I take a tiny lift up the floors of a weathered industrial building. An airy, light-filled space greets me when the doors open. Its wide windows reveal a view of banyan trees standing tall and majestic, just by the Kallang river.
When my turn comes, I’m guided to a room with spartan white walls. Before me lies a futuristic-looking, egg-shaped pod. Within it, a pool of water phases from purple to green, red and blue, while ethereal music wafts in the background. The effect is hypnotic.
I hold my breath and slide gently in. The warm water, thanks to the 600kg of Epsom salt dissolved in it, cradles my body. I’m suspended effortlessly as if floating in a womb-like alien cocoon. When I feel ready, I pull down the pod’s lid. The music stops, the light goes off and I’m plunged into an inky darkness.
I focus on clearing my mind. I begin to notice areas of physical tension in my body, such as my neck, stiff from hours spent hunched over a laptop. I breathe in deeply and feel my heart rate slow. With my arms splayed out and eyes closed, I feel untethered, like a lone astronaut lost in the infinite abyss.
Flotation therapy for longer-lasting stress relief
This is all happening at Singapore’s Palm Ave Float Club, one of the early pioneers of the local wellness trend when it opened back in 2014. Founders Sarah Chan and Derrick Foo first learned about flotation therapy in 2013, while searching for ways to deal with their own stress.
First designed by an American neuroscientist, flotation tanks are thought to ease mental anxiety, muscle tension and even symptoms of depression, by cutting out all external stimulation.
Chan and Foo found that the therapy gave them a natural state of calm, be more attuned to their surroundings and created a longer-lasting result than other wellness techniques they’d tried. They wanted to give their clients the same experience.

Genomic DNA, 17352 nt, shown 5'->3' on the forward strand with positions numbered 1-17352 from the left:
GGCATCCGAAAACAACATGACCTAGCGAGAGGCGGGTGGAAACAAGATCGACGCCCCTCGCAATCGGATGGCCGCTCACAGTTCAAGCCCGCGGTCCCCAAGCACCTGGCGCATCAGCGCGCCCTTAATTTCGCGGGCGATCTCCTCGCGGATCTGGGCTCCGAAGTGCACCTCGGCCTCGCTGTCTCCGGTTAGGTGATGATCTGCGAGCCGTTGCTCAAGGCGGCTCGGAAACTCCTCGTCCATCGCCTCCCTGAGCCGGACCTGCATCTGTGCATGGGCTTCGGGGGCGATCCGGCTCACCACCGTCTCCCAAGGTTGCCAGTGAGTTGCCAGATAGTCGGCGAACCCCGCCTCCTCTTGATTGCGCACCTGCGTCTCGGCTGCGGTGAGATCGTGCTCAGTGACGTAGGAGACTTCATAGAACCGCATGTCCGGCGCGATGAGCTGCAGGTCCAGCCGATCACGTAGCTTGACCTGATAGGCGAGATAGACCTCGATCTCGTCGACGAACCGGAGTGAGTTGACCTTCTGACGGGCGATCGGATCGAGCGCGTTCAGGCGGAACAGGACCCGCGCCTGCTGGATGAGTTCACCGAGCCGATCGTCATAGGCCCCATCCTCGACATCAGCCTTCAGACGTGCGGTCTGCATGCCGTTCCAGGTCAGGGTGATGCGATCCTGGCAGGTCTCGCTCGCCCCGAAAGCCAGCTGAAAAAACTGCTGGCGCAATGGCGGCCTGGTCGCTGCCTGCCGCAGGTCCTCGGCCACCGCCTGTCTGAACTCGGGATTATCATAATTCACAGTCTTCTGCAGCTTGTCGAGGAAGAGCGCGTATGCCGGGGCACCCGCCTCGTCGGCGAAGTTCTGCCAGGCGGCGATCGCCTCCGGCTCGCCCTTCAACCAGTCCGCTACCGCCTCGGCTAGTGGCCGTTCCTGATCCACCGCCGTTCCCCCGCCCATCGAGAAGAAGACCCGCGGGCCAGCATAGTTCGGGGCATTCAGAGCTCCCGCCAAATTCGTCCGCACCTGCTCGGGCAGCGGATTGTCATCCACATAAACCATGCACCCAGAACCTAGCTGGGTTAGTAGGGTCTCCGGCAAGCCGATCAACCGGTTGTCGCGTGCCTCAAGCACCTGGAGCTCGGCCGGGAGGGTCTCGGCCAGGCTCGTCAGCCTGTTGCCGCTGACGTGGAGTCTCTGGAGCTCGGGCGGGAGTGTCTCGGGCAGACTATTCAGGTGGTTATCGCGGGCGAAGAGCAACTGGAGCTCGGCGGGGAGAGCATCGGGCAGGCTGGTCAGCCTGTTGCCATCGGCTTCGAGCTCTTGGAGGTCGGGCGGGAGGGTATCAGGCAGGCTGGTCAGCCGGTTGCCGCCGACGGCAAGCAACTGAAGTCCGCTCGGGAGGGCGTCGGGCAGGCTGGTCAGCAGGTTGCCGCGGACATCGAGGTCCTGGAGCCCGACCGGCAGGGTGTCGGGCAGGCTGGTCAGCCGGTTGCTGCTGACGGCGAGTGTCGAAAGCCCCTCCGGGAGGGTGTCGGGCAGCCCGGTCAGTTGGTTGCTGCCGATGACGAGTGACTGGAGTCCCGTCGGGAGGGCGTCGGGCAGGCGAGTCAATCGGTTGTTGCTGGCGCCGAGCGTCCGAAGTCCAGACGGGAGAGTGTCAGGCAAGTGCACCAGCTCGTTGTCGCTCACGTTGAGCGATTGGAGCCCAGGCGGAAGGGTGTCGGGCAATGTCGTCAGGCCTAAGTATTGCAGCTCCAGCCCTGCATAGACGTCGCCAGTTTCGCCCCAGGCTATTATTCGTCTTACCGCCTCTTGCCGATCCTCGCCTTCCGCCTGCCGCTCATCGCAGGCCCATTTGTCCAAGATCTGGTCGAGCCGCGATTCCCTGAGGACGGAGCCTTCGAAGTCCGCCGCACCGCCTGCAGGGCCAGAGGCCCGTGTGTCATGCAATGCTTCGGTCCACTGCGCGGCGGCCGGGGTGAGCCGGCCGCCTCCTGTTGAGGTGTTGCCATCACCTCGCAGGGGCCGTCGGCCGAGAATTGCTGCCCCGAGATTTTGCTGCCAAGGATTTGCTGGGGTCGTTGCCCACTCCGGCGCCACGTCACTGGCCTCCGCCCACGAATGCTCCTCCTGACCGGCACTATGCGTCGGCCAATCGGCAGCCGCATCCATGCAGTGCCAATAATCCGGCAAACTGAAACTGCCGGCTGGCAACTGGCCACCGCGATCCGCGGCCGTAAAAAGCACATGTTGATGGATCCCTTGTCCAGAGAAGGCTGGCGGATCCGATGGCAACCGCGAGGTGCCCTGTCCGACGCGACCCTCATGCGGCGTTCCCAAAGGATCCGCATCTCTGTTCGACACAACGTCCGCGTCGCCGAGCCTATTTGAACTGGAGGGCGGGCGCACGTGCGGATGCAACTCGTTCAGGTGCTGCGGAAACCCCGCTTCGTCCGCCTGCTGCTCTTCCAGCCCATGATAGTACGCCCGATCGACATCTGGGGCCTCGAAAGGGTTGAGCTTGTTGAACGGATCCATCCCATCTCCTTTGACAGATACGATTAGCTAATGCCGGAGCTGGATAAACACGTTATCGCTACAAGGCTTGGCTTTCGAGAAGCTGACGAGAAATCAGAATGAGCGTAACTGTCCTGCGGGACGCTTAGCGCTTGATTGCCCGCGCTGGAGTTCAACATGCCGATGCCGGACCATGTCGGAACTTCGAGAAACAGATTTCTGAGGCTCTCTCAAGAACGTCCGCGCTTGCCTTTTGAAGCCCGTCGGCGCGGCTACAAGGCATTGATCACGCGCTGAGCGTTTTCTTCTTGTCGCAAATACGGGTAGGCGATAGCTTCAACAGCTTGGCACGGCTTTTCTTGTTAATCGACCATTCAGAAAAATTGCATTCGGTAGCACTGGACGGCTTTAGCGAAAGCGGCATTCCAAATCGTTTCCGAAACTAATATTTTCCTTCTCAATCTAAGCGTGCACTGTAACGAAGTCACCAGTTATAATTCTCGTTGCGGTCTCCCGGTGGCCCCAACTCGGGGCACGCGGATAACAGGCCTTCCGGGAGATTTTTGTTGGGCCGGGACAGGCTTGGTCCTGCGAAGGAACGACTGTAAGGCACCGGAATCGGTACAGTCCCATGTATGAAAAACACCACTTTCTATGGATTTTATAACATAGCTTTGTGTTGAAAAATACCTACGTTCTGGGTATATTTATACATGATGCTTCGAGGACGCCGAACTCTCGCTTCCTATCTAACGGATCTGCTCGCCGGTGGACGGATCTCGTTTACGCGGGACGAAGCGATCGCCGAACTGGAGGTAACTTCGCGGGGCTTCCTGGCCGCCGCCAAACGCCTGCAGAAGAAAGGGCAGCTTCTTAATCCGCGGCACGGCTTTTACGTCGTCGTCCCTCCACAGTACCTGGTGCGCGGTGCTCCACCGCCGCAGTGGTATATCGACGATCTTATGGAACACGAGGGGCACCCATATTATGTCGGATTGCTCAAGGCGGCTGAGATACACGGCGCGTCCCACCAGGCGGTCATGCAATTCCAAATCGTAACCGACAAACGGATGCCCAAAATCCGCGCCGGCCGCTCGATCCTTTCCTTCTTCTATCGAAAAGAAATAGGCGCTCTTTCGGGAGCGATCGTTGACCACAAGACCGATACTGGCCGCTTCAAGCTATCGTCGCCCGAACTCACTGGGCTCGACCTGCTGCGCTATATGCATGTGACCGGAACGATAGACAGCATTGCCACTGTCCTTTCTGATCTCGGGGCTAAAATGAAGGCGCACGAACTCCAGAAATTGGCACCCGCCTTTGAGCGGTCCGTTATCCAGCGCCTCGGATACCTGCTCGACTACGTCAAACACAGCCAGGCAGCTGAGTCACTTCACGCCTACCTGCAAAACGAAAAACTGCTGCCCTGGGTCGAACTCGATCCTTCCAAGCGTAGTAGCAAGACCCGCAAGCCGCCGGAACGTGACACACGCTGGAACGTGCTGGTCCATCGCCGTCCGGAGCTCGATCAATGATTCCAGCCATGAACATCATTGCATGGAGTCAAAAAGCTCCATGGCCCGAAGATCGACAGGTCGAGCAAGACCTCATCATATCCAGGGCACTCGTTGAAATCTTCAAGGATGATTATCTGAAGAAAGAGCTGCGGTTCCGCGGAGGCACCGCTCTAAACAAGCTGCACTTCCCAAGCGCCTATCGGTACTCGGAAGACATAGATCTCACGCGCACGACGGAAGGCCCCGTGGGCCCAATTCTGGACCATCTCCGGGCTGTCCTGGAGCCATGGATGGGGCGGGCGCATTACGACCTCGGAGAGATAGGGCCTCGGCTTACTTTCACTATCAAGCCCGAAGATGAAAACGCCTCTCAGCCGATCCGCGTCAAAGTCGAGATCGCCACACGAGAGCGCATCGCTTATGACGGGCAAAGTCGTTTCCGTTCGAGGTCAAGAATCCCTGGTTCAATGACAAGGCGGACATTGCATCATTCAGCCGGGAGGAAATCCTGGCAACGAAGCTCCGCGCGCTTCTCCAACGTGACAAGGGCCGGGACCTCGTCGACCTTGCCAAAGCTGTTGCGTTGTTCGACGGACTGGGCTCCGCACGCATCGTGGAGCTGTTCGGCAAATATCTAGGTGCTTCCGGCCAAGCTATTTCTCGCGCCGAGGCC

“Think of it like savasana (the relaxation pose in yoga) on steroids,” says Chan. “We want visitors to feel a sense of freedom and inner transformation. After a float, everything seems lighter and brighter.”
Float Club is located in Kampong Bugis, next to the idyllic Kallang Riverside Park. It’s a mere five-minute drive from the busy Kampong Glam heritage district, but feels like a world away from the buzzing city centre.
Reflecting on the business’ early years, the club’s founders say that it had been an interesting experience getting to know the early adopters of this activity. They found that there was a small community of like-minded individuals.
Some of them were what Foo called “truth seekers”, people who sought a more spiritual experience, or perhaps just something that rang true to them. “Bear in mind, back in the day the term wellness wasn’t even officially coined yet,” he adds. Another group were “bio-hackers”, a term he uses to describe people who wanted to improve their health and wellbeing by making changes to their bodies, diet and lifestyle.
Today, this oasis of calm draws in many professionals who come simply to ease the aches and pains of the working day.
Singapore’s growing focus on wellness
Singapore has the unfortunate reputation of consistently ranking among the most stressed-out nations in global surveys. But that narrative has been gradually changing since the pandemic.
Locals are increasingly prioritising their wellbeing and paying more attention to self-care. A whole range of alternative wellness providers are springing up in the city-state, offering everything from forest bathing to reiki, cacao ceremonies to crystal healing. In 2022, Singapore held its inaugural Wellness Festival, a symbol of the local explosion of interest in the wellness sector.
Other mindfulness and self-care events soon followed. Recently, luxury skincare brand Aesop organised Khronos: a Skin Odyssey – a sensory art installation and series of workshops that included sound baths and mat pilates with a focus on breathwork, which celebrated the link between skin and wellbeing. The Conscious Festival at South Beach promoted health, wellness and sustainability with talks, panels and more workshops.
Diana Ng, a somatic therapist and embodiment guide who has been working in the wellness space in the past 20 years, observes a growing consciousness towards the importance of wellness, as well as a demand for more intentionally curated experiences.
“Our culture has tended to value mind over matter and pushing through. The lockdown gave people a chance to reconnect to their own needs and realise what might be misaligned in their life,” she said.
She notes that a sense of community has sprung up at emerging wellness clusters at Pearl’s Hill Terrace in Chinatown and the recently-defunct Altered States, also founded by Chan and Foo at the same Kampong Bugis location.